It is the first stage of Money Laundering procedure which has adopted by the criminals or white color criminal which refers to the placement of illegally earned money into the financial sector by means of banks. Banks from previous times regarded as place where people can make their deposits and earn interest over their amount deposited and it also allows people to take money from banks over the interest rate of them. Banks were genuine system which has changed the world of finance but since its strength was dignified makes them vulnerable for the criminal to place their illegal money in them and transferred to their like place in the world. But since those activities were notified by the banks after the series of banking failure due to the result of illegal activities perfect example of that is collapse of BCCCI. Banks had changed their rules and regulation so that criminal can no longer can use them to place their illegally earned money in any jurisdiction or country. At placement stage the launderer is most likely to be detected because of the provision of perfect banking regulations called KYC rule. Know your customer rule has been adopted by all the banking system and it helps to prevent the money laundering at first stage of its placement by the bankers.


It is defined as the second stage in money laundering procedure which is done by setting up multiple transactions that confuse the audit trail and separate the money from its criminal origin. It means that in banking rule and regulation huge sums specified have a record at their transaction. But these criminal in an attempt to escape do the transaction at a lower rate than those specified transaction. Specified amount in US whose notification is required for the audit trial is $10000. In UK it might be at less than £10000. But criminals in attempt to fool the banking audit authority make transaction at lower rate and transferred lower amounts regularly to escape from liability of their illegal act.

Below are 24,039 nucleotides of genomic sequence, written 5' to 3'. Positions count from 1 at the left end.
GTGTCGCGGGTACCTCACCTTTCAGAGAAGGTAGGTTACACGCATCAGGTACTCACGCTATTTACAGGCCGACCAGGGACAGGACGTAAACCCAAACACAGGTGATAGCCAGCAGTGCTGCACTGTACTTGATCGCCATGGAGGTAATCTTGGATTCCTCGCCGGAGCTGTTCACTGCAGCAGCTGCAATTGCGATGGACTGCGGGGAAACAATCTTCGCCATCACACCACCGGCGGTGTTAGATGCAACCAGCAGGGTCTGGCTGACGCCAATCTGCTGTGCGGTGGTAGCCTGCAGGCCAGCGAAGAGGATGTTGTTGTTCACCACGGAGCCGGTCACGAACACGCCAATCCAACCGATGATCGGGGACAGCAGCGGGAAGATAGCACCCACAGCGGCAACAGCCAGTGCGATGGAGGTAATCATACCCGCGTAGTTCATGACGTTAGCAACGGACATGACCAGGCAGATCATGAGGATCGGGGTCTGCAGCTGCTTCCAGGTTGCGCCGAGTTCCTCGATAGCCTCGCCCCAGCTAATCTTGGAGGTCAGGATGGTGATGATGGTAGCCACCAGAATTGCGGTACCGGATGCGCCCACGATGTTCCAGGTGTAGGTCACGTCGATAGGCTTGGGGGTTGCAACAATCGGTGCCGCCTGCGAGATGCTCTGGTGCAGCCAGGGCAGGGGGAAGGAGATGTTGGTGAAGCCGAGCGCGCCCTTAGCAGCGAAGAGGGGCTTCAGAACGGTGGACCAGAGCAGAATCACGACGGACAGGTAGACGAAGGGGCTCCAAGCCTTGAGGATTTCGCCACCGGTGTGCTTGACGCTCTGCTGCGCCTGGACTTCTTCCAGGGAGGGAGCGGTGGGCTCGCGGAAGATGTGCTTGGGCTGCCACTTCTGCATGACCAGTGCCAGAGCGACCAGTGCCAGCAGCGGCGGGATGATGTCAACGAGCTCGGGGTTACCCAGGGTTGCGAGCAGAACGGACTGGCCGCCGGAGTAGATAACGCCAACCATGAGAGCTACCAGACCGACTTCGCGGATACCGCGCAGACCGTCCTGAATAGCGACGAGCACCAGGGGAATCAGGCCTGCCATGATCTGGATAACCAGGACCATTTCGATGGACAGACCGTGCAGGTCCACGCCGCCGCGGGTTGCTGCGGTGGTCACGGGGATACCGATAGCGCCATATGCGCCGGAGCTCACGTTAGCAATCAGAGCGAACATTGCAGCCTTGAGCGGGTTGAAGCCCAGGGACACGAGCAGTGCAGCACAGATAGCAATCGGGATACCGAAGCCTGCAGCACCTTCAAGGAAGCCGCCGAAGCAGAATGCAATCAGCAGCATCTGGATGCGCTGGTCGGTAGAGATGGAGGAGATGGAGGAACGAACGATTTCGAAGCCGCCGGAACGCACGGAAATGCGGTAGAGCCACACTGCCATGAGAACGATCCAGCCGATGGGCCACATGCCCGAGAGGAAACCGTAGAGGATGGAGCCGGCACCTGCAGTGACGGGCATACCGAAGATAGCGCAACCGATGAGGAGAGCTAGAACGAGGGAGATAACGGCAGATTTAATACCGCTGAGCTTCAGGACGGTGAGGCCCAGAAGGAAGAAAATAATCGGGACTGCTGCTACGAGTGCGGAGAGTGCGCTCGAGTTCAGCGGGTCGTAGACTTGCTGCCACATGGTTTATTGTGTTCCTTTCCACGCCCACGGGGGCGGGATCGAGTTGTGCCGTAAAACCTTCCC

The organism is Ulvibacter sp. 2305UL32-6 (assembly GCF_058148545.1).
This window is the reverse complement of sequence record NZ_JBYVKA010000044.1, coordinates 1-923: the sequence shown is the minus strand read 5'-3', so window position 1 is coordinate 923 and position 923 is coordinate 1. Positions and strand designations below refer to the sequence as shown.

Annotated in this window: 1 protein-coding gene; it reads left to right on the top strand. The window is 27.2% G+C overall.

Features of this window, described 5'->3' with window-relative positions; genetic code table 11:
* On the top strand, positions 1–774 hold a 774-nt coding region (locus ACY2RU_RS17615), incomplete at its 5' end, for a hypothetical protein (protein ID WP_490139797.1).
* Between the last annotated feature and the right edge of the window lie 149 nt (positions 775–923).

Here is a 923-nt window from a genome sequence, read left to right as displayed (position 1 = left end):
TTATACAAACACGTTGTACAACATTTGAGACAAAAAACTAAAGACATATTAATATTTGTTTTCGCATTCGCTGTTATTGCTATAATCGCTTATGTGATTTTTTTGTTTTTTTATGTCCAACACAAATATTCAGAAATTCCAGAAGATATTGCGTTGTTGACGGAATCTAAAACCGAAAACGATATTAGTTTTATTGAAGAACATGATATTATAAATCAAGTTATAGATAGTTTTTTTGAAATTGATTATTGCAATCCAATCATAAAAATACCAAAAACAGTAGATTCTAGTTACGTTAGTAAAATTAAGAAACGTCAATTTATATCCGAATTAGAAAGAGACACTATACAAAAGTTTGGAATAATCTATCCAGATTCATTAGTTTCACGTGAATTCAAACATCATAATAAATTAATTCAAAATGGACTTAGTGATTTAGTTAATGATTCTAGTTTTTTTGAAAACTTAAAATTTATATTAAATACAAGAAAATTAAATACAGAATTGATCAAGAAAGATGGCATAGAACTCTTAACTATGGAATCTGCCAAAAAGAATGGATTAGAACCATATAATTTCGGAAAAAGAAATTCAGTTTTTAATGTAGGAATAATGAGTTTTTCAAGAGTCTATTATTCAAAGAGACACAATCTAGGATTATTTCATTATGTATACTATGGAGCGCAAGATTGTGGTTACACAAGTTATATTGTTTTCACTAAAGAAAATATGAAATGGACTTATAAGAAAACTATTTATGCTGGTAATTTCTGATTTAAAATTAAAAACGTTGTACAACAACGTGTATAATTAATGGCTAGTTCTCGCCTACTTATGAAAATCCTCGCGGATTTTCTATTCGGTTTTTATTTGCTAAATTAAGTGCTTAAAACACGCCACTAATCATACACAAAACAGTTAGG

Integration and Repatriation

It is the movement of previously laundered money into the financial system. This is mainly done through banking system. Its main objective is to show money as legal as related to business activities. This activity mainly done through following ways:-

Buying and selling of property: – smugglers or criminals use shell companies to buy and sell properties for their dummy companies and they purchase huge assets on the account of companies. It is done in way that it seems legitimate.

Invoices shown import and export:- it refers to the use of false invoices of overvalued amount which goes out of the economy and comes in by way of import and export. It does not involve any illegal activity of any kind and the money is integrated into the system.

Role of United Kingdom